How to avoid firefighting and minimise re-work

planning-2The solution to avoiding firefighting and minimizing re-work is planning.

This includes creating strategic and tactical plans for each year, month, week and day.

The difference between strategic and tactical planning is this: strategic plans outline WHAT you are going to do, whereas tactical plans address HOW you are going to do it.

Most organizations would have a mixture of strategic and tactical plans for the entire organization. Often these plans translate into strategic and tactical plans for each major business unit within the organization but that’s where it usually stops.

It is almost unheard of for individual employees to have strategic or tactical plans for their role.

Yet this is exactly what needs to happen in order to avoid firefighting and minimise re-work.

Of course, on an employee level the strategy is usually defined by the job description. I say usually because often job descriptions are vague and blurry.

The tactics of a job, however, are most often re-invented by the employee on a daily basis. People turn up for work with only a vague idea of what exactly they are going to do all day and what the priorities are.

Throughout the day they often get interrupted and side-tracked, ending up doing things of low importance and low value.

A lot of time is lost in addressing the same issues over and over again, each time re-negotiating the rules and re-inventing the wheel. People are too busy putting out fires to even think of what could be done to prevent the fires in the first place.

Most of these issues can be dealt with by thinking ahead and preparation – in other words: planning.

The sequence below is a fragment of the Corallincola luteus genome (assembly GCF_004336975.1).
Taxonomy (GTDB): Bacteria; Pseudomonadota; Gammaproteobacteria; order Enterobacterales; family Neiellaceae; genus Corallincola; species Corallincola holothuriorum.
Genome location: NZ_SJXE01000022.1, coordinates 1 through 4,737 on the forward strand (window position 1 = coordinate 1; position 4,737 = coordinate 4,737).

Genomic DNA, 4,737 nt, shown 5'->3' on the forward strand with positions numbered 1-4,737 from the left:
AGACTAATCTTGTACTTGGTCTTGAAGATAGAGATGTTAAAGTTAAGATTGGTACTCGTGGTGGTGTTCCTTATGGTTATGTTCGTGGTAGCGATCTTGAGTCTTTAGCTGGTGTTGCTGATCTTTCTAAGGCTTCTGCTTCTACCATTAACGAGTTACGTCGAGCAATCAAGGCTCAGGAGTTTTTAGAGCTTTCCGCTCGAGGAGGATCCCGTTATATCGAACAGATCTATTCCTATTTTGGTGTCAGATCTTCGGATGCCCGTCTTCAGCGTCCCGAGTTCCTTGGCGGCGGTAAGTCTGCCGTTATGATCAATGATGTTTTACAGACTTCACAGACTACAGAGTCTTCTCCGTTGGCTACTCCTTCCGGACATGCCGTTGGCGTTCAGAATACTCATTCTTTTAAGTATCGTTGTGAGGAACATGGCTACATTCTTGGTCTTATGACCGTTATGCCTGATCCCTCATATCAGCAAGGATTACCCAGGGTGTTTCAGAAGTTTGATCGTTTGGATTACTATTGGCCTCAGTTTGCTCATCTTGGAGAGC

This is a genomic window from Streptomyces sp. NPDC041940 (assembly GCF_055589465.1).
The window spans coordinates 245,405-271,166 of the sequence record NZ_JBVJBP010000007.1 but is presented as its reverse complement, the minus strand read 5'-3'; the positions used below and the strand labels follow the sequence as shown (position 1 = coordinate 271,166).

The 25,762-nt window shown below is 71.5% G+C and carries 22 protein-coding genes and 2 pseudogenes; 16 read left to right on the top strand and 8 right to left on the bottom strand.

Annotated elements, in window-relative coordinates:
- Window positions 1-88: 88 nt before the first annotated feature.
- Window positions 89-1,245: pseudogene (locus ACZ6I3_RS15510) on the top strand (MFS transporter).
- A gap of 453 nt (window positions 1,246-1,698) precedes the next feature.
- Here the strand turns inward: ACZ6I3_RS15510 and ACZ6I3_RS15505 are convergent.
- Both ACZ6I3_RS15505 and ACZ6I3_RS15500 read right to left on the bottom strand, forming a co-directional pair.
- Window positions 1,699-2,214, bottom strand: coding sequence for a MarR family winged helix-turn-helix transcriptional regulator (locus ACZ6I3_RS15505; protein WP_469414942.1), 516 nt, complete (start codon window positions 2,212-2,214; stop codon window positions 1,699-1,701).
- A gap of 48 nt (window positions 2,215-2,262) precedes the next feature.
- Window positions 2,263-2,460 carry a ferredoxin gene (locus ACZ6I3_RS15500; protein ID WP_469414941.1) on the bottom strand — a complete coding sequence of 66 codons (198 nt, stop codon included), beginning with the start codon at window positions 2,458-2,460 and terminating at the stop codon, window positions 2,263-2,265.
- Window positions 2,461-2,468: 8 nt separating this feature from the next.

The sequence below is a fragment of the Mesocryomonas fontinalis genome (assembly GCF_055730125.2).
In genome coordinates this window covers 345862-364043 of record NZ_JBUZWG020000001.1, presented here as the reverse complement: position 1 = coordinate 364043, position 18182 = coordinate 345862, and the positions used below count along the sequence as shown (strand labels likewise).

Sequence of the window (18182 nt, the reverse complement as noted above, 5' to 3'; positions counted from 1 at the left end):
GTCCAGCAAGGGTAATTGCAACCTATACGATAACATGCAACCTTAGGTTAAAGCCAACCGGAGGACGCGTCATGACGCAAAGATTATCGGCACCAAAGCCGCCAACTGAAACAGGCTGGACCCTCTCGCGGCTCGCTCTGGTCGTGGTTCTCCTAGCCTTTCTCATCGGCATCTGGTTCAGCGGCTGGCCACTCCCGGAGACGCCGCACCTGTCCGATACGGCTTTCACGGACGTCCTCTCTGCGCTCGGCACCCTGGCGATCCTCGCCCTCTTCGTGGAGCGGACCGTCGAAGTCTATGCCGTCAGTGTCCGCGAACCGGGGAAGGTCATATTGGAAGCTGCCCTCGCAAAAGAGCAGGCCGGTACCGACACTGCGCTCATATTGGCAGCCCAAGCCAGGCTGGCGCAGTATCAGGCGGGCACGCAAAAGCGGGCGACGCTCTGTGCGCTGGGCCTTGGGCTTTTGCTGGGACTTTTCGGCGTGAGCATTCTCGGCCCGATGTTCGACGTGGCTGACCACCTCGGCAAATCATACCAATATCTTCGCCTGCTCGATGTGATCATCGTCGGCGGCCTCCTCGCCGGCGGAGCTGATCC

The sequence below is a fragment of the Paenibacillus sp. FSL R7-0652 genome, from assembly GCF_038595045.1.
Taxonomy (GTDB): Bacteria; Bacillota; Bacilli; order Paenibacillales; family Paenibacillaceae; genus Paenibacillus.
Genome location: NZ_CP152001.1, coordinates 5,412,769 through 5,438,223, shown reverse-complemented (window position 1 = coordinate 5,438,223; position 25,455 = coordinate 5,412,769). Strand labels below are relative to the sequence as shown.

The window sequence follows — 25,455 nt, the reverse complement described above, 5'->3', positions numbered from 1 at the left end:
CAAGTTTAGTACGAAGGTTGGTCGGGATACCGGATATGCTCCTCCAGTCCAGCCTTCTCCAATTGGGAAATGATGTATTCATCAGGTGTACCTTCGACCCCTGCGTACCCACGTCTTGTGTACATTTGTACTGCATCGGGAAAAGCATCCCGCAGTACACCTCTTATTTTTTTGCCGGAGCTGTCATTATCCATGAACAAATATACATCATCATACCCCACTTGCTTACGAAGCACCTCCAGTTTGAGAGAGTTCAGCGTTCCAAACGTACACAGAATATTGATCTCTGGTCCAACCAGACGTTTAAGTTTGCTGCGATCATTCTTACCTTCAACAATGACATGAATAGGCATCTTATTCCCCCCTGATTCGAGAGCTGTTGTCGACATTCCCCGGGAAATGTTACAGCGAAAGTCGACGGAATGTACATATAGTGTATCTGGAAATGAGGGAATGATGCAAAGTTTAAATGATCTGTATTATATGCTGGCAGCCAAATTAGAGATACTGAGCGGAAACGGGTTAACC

One of the major advantages of planning is the separation of thinking from doing. This is why we invented fire drills – to think through and practice what we’re going to do, so that we don’t waste time in the heat of the moment.

The same applies to our everyday activities at work: what is it we’re supposed to achieve by the end of the day? How are we going to respond to interruptions? What emergencies may distract us and how are we going to handle them? These questions need to be asked and answered on daily basis by each employee in the organization.

The approach I’ve taken over the last five-six years is to set aside time each year to create annual plans for myself, my businesses and any role I may be performing for an organization I happen to work for.

I think through the issues, consider what could go wrong and prepare contingency plans.

Each month I set aside a couple of hours to plan the month ahead. I syphon some of my annual goals into the monthly plan and break them down into weekly chunks.

On Friday afternoons I spend about 30-45 minutes planning out the next week, taking in consideration what’s going on around me and what is likely to affect my performance and productivity throughout the week.

I’m sometimes content to work off my weekly plan, provided it is constantly in front of me so I glance at it several times every day. However, often, particularly when there are deadlines and other pressures, I go even further and plan out each day the night before. It only takes 20-30 minutes.

I found that when I plan the next day and then sleep on it, my subconscious mind continues to work on the plan through the night and I find myself far more productive the next day.

I used this system with my own employees and I help other organizations to implement it utilizing my  Focus, Plan, Achieve methodology.

The results are clarity, increased productivity and improved performance across the entire organizations.

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